Read more at: www.floridatoday.com

Computer Coding For Kindergartners To Begin In Central Florida

Using kid-friendly robots that look like bees, kindergarteners in Central Florida will begin learning basic computer coding skills this coming school year. The plan is designed to help students understand the science of writing programs that tell computers what to do. Seminole County Schools Superintendent Walt Griffin says the ultimate goal is to offer computer coding education in each grade by 2020.

The program that is unique to Central Florida begins with every kindergarten class receiving coding lessons this school year. A voter-approved property tax hike is paying for the $145,000 for the teachers’ training and equipment.

The plan stands out nationally at a time when there is a need for people who understand computer science in the workforce, experts say.

Read more at: www.orlandosentinel.com

Duval Schools Will Get Tough With Students Who Fight

Duval County’s school board voted for stricter penalties for students who get in multiple fights during school. But the board was divided about consequences for students who defend themselves.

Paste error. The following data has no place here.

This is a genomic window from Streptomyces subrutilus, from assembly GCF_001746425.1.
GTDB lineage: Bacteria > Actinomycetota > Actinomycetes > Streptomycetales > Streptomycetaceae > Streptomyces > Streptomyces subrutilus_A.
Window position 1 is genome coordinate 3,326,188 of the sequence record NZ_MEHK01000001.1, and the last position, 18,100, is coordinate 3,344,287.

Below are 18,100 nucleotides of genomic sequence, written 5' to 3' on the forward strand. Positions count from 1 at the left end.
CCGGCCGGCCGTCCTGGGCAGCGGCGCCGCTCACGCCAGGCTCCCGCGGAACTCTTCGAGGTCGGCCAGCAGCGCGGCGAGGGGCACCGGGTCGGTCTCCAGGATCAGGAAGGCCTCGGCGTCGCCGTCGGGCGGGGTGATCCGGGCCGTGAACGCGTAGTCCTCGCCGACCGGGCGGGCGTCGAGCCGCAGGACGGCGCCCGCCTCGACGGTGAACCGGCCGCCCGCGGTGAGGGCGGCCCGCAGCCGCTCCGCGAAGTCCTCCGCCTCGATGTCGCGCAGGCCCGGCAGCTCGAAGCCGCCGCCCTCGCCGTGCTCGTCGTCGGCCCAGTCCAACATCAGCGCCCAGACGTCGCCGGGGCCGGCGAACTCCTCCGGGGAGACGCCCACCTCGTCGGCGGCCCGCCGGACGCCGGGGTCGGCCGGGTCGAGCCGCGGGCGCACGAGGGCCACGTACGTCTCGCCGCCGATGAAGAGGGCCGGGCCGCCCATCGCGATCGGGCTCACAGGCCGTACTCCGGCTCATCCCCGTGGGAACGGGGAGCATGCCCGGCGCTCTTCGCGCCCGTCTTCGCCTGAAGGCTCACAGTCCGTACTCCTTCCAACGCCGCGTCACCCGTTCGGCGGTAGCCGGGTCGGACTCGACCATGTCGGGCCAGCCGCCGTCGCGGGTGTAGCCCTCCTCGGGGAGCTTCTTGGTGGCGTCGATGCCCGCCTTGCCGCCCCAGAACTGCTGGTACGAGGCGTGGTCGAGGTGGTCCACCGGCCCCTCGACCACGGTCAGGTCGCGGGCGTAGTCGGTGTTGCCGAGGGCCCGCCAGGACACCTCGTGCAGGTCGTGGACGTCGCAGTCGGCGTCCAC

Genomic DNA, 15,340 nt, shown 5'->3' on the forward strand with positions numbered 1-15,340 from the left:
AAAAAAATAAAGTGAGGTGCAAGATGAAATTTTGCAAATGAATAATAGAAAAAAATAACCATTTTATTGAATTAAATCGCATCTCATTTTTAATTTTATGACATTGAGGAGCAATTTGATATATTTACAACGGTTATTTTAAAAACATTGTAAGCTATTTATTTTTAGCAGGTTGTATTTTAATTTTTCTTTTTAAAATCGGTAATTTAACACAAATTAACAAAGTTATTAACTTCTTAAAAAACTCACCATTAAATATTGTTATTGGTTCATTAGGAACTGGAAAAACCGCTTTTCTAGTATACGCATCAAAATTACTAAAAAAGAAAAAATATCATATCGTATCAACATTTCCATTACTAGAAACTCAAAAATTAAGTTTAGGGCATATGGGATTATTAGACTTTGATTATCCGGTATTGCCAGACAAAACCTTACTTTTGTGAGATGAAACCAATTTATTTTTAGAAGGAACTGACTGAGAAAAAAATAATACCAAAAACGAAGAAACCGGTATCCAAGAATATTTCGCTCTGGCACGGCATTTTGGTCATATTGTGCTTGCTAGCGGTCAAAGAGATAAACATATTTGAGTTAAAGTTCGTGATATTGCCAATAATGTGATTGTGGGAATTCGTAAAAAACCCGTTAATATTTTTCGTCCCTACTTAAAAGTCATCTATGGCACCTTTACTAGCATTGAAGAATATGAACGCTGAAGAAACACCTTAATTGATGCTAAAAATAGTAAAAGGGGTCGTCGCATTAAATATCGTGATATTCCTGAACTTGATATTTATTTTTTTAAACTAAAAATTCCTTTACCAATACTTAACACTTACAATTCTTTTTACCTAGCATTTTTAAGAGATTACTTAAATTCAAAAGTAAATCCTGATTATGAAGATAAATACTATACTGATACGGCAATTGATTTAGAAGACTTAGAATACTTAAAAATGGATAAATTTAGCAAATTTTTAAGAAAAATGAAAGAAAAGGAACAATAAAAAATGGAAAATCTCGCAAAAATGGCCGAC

The code changes will streamline the process for removing persistent brawlers and other troubled students and assigning them to one of Duval’s two alternative learning centers, Mattie V. Rutherford or Grand Park.

Before, it was possible for students to fight three times in one year and still come back to their home school but with the proposed changes a third fight would automatically land a middle-schooler or high school student in Grand Park for months at a time.

Currently both alternative schools receive students for a variety of repeat infractions, everything from cursing out a school employee to selling drugs.

Now the most violent middle and high school students and those involved in sexual offenses, drugs or weapons, will go to Grand Park, whlie Mattie V. Rutherford would handle fourth through ninth-grade students with, at most, one fighting offense.

Read more at: jacksonville.com